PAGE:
Notice What You Notice

I don’t know how to start this reflection because there is so much to say and at the same time not nearly words enough to say what is real and true.  My dear friend, Barbara, died on Tuesday morning. She died as she lived—peaceful and steeped in love.  Our lives were so entwined; it is hard to fathom this life without her. And yet, rather than feeling burdened by suffering, I am filled with gratitude.  For 23 years, I’ve been blessed by her presence and witnessed first hand how to live life to the fullest—she tapped into the wellspring of joy and generosity that bubbled up from her depths and flowed out to embrace us and countless others.  She never let the cancer she lived with for 27 years define her or prevent her from living with her heart wide open.

Love swallows up death, we proclaim.  Here and now, if we trust Jesus.  What does it look like to live life free of the fear of death? What does it mean to focus, not on the separation of death, but on the holy union of love we are drawn into that is eternal?  What is the deep joy being made available to us?  Author Anne Lamott describes it this way:

You will lose someone you can’t live without, and your heart will be badly broken, and the bad news is that you never completely get over the loss of your beloved. But this is also the good news. They live forever in your broken heart that doesn’t seal back up. And you come through. It’s like having a broken leg that never heals perfectly—that still hurts when the weather gets cold, but you learn to dance with the limp.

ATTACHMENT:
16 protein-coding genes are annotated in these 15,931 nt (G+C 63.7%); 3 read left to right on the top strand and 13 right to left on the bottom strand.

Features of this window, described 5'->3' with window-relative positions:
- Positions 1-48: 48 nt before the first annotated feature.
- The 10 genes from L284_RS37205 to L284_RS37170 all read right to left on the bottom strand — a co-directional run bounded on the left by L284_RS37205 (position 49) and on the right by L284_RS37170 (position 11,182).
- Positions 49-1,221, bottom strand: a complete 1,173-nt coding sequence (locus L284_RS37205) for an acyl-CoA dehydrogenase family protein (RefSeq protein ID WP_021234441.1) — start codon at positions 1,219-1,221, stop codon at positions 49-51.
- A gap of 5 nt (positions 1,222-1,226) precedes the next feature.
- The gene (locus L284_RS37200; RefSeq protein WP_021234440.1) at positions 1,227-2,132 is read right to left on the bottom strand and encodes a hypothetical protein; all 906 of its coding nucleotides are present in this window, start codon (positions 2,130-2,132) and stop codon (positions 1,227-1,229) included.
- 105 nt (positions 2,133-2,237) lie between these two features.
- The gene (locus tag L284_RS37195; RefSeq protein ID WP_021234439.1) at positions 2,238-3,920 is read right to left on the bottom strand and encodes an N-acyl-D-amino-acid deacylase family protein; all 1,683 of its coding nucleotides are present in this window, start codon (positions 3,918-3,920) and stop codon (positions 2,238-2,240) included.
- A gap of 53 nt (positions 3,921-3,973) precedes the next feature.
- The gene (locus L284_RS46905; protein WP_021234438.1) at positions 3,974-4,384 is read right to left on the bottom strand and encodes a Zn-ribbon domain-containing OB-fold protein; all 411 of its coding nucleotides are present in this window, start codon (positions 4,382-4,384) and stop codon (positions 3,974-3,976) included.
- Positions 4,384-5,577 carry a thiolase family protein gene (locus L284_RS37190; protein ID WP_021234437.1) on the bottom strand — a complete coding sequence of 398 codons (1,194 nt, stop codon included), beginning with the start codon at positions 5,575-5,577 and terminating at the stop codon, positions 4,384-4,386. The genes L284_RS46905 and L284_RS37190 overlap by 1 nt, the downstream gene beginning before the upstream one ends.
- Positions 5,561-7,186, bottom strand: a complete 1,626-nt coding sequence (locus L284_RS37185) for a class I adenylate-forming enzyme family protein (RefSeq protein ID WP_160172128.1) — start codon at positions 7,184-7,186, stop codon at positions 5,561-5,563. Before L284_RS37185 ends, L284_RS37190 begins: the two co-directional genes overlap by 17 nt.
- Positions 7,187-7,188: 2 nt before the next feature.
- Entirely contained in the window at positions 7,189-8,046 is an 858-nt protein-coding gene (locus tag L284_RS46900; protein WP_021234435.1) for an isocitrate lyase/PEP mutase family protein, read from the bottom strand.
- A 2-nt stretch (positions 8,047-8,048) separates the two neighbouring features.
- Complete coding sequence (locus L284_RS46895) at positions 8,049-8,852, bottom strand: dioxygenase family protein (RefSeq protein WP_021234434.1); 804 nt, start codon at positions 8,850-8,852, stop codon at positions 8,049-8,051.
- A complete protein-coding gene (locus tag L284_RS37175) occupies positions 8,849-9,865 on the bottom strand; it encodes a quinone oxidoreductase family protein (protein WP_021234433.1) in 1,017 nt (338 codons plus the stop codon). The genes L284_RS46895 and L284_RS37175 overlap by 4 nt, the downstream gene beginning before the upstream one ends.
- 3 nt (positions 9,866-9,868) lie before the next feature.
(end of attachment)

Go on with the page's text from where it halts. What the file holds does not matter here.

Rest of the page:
Barbara modeled how to live and inspired us to do the same.  She immersed us in ‘Barbara’s boot camp for living,’ without our realizing it.  As we came alongside her and one another in these last days, we recalled the many Barbara-isms such as ‘pull yourself together!’ or ‘notice what you notice.’  Barbara not only listened to each of us, she listened to life—she paid attention.  If something caught her eye, she’d wonder about what it might mean—a playful game full of meaning.  The more I notice what I notice, the more I realize Barbara—and all whom I love but see no longer—are right here with us, permeating our lives and inspiring us to dance with the limp.

A few days before her death, I ‘noticed that I noticed’ this particular song, These are the Days by 10,000 Maniacs, that seemed to capture the gift and blessing of Barbara for me:

These are days you’ll remember. 
Never before and never since, I promise, will the
whole world be warm as this.
And as you feel it, you’ll know it’s true that you are
blessed and lucky.
It’s true that you are touched by something that will
grow and bloom in you.

These are days you’ll remember. 

When May is rushing over you with desire to be part
of the miracles you see in every hour.
You’ll know it’s true that you are blessed and lucky.
It’s true that you are touched by something that will
grow and bloom in you.

These are days.

These are the days you might fill with laughter until
you break.
These days you might feel a shaft of light make its
way across your face.
And when you do you’ll know how it was meant to be.

See the signs and know their meaning. 
It’s true, you’ll know how it was meant to be.
Hear the signs and know they’re speaking to you, to

Whenever the sun falls on our faces, we’ll remember that we are blessed and lucky.  Walking along the lakefront after she died, four of us played Barbara’s game.  Noticing a single sock, a string of Mardi Gras beads and a huge bungee cord…we noticed and wondered, listening to our life.  I invite you to join in playing her ‘notice what you notice’ game…making meaning as you go and being part of the miracles you see.

Hope to see you Sunday,

Pastor Elizabeth